The beautiful thing about dolphins is not only their loving personalities, but also how intelligent they are. Next time you’re out on the ocean, it’s likely you’ll spot them bobbing up and down in the water as they need to come up for air every so often. But have you ever wondered just how long these creatures can hold their breath?
Intuitive and smart, dolphins are able to hold their breath for an extended period of time. Unlike fish who breathe through gills underwater. Their breathing process is based on the moment’s activity, making them one of the most flexible creatures in the animal kingdom.
How Long Can They Hold Their Breath?
When dolphins swim to lower depths in the ocean to look for fish, they’re technically holding their breath. How long Dolphins can hold their breath or also referred to as apnea, varies based on a few conditions. For example, Bottlenose dolphins tend to be able stay submerged for around 8-10 minutes.
What other sea mammals can hold their breath underwater?
The sperm whale can hold its breath for approximately 90 minutes, but the fin whale’s underwater endurance is only around 20 minutes. Until a few years ago, elephant seals were considered the mammals most adept at staying underwater for long periods of time.
If necessary, they can hold their breath for up to two hours before swimming back to the surface for air. Until a beaked whale was observed on a dive lasting two hours and 17 minutes, this was the longest recorded time. (In comparison, humans can only last around two minutes without oxygen!)
How does a dolphin breathe?
It breathes using two key features on its body. Discover what they are below.
Dolphins are mammals that instead of nostrils, have a blowhole at the top of their head through which they breathe. The blowhole opens when they come to the surface for air, and closes tightly under a thick layer of muscle when they go back under water to prevent any from entering.
Dolphins have lungs that are sized based on their body, just as other mammals. However, what separates their Lungs is how they function for dolphins. They have the ability to be selective when breathing and coming up for air, unlike humans who breath unconsciously.
The lungs of dolphins feature many more air sacs than human lungs, allowing for greater capacity and efficient oxygen distribution.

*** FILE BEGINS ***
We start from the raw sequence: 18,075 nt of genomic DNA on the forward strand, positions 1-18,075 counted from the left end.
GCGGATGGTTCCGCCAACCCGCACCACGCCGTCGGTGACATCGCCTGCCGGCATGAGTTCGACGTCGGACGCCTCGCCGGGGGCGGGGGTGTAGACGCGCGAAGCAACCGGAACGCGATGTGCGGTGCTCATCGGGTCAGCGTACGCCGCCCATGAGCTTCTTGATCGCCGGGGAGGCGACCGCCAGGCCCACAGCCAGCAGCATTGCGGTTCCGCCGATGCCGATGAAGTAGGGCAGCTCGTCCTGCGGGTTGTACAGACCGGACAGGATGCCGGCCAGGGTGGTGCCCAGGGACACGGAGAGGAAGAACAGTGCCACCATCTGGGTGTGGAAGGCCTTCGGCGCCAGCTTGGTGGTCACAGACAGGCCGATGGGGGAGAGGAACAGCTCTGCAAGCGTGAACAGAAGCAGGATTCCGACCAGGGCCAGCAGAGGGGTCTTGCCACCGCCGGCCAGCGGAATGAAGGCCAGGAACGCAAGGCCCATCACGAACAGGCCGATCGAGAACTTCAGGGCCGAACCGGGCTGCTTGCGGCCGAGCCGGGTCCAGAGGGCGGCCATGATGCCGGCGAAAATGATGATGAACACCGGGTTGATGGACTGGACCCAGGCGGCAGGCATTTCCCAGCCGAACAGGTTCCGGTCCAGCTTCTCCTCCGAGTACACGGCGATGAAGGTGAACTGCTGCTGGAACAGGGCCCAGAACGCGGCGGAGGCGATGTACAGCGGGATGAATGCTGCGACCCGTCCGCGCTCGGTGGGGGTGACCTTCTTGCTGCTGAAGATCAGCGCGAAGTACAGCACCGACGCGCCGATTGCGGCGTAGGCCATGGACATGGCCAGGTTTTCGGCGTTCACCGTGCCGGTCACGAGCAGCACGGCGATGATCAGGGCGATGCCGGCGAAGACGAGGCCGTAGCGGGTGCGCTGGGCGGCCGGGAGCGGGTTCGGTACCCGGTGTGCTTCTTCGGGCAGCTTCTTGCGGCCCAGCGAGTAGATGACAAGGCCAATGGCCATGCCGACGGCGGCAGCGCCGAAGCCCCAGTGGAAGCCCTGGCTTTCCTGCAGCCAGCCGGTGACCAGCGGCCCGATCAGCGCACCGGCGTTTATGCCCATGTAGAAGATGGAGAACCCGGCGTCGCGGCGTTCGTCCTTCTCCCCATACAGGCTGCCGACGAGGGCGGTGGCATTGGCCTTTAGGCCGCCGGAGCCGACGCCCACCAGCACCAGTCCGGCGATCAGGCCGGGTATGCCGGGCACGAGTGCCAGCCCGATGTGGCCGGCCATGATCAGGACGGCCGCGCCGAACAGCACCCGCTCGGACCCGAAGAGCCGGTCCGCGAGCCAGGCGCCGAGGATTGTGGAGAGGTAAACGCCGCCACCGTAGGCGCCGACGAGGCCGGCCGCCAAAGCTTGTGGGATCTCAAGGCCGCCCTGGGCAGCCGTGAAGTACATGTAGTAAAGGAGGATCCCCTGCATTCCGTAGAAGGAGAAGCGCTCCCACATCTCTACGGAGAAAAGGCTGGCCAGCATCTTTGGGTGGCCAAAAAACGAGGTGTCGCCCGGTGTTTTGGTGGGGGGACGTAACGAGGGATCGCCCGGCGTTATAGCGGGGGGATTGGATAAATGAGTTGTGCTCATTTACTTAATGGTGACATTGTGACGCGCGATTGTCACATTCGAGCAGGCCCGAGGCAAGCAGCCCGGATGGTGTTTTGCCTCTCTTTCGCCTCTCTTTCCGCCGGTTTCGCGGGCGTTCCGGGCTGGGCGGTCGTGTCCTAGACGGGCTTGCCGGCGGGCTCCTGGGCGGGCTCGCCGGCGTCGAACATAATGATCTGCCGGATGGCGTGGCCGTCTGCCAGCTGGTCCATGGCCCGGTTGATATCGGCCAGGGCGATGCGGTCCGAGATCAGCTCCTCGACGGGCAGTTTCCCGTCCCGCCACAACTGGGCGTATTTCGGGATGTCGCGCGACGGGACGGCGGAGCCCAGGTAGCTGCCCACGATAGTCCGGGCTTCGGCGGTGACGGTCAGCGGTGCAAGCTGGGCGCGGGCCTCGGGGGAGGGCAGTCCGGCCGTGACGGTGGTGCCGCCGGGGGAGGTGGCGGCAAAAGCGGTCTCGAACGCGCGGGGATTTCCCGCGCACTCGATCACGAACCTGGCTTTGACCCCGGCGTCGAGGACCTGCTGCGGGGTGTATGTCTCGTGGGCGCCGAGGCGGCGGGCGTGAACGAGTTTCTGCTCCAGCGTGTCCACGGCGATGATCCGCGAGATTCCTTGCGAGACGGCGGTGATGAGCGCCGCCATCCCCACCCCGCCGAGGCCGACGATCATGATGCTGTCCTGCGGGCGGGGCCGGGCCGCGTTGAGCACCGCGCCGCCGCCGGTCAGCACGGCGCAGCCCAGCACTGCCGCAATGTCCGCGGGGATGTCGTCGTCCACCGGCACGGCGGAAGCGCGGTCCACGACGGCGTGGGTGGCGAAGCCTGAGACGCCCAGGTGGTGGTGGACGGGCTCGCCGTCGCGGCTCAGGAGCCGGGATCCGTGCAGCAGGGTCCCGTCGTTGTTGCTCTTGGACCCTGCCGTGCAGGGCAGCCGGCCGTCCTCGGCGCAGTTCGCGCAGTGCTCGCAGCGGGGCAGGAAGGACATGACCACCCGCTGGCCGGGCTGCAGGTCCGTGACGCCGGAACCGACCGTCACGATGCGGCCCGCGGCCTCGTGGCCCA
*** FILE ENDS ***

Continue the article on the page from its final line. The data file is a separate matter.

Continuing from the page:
Dolphins have an amazing circulatory system that allows them to control which functions are needed and which can be paused while they’re underwater. This not only extends their time until they need air, but also saves energy.
For example, dolphins can shut off or slow the following systems when they dive deep:
- Blood flow
- Digestive system
- Heart rate
Dolphins can stay underwater for long periods of time by selective use, which allows their tail muscles, heart, and brain to keep functioning until it’s time to come up for air. If humans tried this process, they would get decompression sickness from the rapid changes in pressure.
How do Dolphins Sleep?
Dolphins don’t need much sleep, and their bodies are designed to take advantage of this. Their bones are lightweight, so they can float just below the surface while sleeping. They only need to come up for air every once in a while through their tail flukes.
Marine mammals sleep in two ways: horizontally or vertically at rest in the water, or while swimming slowly next to other animals. When dolphins sleep in what’s called the “logging” state, they look like a log floating in water.
Dolphins cannot sleep as a typical land mammal would. They need to remain conscious, even when they are sleeping. This is due to the fact that their respiration isn’t innate, it’s something they actively have to think about. In simpler terms, dolphins always have to be aware in order breathe- if they lost consciousness like we do during deep sleep, then stopped breathing all together, they would die from a lack of oxygen either by asphyxiation or drowning.
Because they cannot afford to fall asleep completely, dolphins have learned to only shut down one half of their brain at a time. The other side stays vigilant in order to keep the dolphin breathing and aware of any potential threats. To help with this, dolphins only ever close one eye when they sleep. Whenever the right side of the brain takes a rest, so does the left eye.
Unihemispheric sleep is where only half of the brain sleeps at a time. Something that dolphins do often to make sure they’re getting enough rest without sacrificing any consciousness.